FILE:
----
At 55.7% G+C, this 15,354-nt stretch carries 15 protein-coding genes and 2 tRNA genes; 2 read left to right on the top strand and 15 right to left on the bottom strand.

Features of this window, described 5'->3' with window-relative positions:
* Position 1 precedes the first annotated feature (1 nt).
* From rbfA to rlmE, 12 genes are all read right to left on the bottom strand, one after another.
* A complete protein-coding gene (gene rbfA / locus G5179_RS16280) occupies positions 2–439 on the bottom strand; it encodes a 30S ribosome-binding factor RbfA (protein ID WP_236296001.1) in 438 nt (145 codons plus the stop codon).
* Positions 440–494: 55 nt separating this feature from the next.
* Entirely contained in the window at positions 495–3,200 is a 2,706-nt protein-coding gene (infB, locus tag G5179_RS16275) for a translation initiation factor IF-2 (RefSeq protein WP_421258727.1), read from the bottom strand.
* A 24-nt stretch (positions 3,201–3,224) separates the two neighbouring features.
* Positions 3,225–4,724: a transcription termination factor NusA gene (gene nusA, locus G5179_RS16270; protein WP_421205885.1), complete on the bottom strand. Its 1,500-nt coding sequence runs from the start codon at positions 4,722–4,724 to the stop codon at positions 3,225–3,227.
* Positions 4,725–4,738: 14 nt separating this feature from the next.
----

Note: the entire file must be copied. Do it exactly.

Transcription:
At 55.7% G+C, this 15,354-nt stretch carries 15 protein-coding genes and 2 tRNA genes; 2 read left to right on the top strand and 15 right to left on the bottom strand.

Features of this window, described 5'->3' with window-relative positions:
* Position 1 precedes the first annotated feature (1 nt).
* From rbfA to rlmE, 12 genes are all read right to left on the bottom strand, one after another.
* A complete protein-coding gene (gene rbfA / locus G5179_RS16280) occupies positions 2–439 on the bottom strand; it encodes a 30S ribosome-binding factor RbfA (protein ID WP_236296001.1) in 438 nt (145 codons plus the stop codon).
* Positions 440–494: 55 nt separating this feature from the next.
* Entirely contained in the window at positions 495–3,200 is a 2,706-nt protein-coding gene (infB, locus tag G5179_RS16275) for a translation initiation factor IF-2 (RefSeq protein WP_421258727.1), read from the bottom strand.
* A 24-nt stretch (positions 3,201–3,224) separates the two neighbouring features.
* Positions 3,225–4,724: a transcription termination factor NusA gene (gene nusA, locus G5179_RS16270; protein WP_421205885.1), complete on the bottom strand. Its 1,500-nt coding sequence runs from the start codon at positions 4,722–4,724 to the stop codon at positions 3,225–3,227.
* Positions 4,725–4,738: 14 nt separating this feature from the next.